Keller: An organizational review needs to be completed from the top down in our government to ensure wise spending. Like most organizations, we have “our way” of doing things and a review can help find areas where we may be spending too much or too little. The services we provide — fire, police, parks, street cleaning, etc. — are what make our city a great place to live. Cutting those services should be a last resort, and the decision of what to cut should include feedback from our citizens. By focusing on expanding the tax base we can alleviate budget issues.
Q: What are the three most important steps the mayor can take to improve the reality and perceptions of public safety in Hagerstown?
Barnes: Ensure our police department has the resources required as opposed to the minimum resources to meet standards. Enforce the “little” things to create and emphasize the culture of peace that we deserve. Thirdly, investing more heavily in the patrol of Community Resource Officers in and around the downtown area to constantly and effectively provide watchful eyes and a visible police presence in areas of economic activity as well as depressed neighborhoods.
Keller: Provide competitive pay for our public safety officials so we are retaining talent and can fully staff units to help proactively fight crime, as well as allow time for them to develop relationships and be visible within our community. Get feet on the streets. Our downtown is perceived as unsafe because it is lacking in foot traffic. People feel safer when they aren’t alone and people are less likely to commit crimes in public. As mayor, I will promote the positive so people come out and see the great things we have to offer, changing the negative perceptions we often face.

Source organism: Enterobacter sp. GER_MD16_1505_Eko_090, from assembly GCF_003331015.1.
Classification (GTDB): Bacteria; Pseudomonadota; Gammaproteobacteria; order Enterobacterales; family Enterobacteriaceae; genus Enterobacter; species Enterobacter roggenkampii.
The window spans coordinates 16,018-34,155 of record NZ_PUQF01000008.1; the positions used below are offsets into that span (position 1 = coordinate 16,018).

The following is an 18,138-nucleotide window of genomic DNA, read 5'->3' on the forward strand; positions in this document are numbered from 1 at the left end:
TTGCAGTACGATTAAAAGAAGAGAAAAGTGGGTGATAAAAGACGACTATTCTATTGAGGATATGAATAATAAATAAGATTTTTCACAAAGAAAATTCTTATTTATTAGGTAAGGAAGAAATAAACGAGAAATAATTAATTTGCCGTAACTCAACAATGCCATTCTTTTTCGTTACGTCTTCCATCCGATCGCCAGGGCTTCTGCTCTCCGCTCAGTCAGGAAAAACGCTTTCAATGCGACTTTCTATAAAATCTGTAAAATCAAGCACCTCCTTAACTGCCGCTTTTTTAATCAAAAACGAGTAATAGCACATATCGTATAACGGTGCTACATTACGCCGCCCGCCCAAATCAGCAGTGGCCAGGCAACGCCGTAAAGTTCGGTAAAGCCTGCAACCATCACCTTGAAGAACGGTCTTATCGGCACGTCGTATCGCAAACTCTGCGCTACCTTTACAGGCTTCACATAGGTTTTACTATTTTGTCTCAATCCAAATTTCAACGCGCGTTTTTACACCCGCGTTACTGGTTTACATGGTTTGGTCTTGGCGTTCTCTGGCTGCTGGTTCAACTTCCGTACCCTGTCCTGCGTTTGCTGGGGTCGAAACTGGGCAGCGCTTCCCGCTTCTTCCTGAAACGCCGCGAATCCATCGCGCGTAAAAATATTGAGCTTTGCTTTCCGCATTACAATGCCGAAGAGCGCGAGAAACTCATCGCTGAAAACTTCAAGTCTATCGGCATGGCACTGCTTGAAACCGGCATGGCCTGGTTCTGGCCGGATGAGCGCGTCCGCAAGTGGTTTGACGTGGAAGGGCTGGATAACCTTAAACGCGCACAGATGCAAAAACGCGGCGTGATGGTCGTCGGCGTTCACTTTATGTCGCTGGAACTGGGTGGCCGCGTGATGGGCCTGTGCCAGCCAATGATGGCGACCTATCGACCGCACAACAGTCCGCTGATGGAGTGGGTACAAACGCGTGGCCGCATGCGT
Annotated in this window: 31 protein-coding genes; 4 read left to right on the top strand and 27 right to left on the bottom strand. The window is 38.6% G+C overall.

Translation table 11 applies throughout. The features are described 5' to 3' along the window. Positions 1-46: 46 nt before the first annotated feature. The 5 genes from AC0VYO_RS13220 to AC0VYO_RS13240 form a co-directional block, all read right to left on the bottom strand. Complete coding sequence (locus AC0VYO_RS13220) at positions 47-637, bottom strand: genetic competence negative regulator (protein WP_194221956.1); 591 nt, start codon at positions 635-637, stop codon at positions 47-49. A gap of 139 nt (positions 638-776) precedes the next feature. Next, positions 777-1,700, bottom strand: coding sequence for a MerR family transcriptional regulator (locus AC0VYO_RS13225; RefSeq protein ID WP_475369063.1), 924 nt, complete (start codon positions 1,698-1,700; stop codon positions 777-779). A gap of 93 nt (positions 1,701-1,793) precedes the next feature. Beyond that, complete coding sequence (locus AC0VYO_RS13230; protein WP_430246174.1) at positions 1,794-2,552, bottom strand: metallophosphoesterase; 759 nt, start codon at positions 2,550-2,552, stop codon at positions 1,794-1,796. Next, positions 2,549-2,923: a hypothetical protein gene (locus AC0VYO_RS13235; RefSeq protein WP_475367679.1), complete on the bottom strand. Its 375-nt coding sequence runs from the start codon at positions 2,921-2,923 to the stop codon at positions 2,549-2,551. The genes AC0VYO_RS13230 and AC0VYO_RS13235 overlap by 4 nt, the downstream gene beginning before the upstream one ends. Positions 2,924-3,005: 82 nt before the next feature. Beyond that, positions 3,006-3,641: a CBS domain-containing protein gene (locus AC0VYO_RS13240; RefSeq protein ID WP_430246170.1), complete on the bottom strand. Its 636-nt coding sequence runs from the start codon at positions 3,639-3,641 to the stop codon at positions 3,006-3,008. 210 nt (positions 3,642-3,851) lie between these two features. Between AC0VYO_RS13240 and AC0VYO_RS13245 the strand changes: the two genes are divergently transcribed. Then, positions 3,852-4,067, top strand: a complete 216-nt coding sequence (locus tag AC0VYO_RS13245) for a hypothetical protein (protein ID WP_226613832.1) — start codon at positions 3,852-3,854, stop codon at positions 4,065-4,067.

Q: In addition to what has been done, such as blocking off areas for outside dining, what can the city do to help businesses, organizations and residents cope with and recover from the COVID-19 pandemic?
Barnes: Continue to provide quality outlets and environments for citizens to safely interact, businesses to safely engage and churches to safely worship. Most importantly, I will be working closely with our representatives in the State House to get done what needs to be done for our city to fully open in a safe way once again as winter approaches and many of these outside activities become less and less prominent. And additionally we will in courage all businesses and organizations or places of gather to follow Gov. Hogan’s Phase 3 guidelines.
Keller: Now more than ever, a strong partnership between our local, state and federal leaders is necessary. We will work closely with them in order to receive the grant relief funds that are being offered, so we can pass those onto our businesses and residents. We need to be proactive and reach out to our businesses to find out what they need and help promote their reopening and recovery efforts. The city will need to partner with our local organizations who are helping residents and use our media platforms/utility bills/any customer communication methods to make residents aware of the resources available.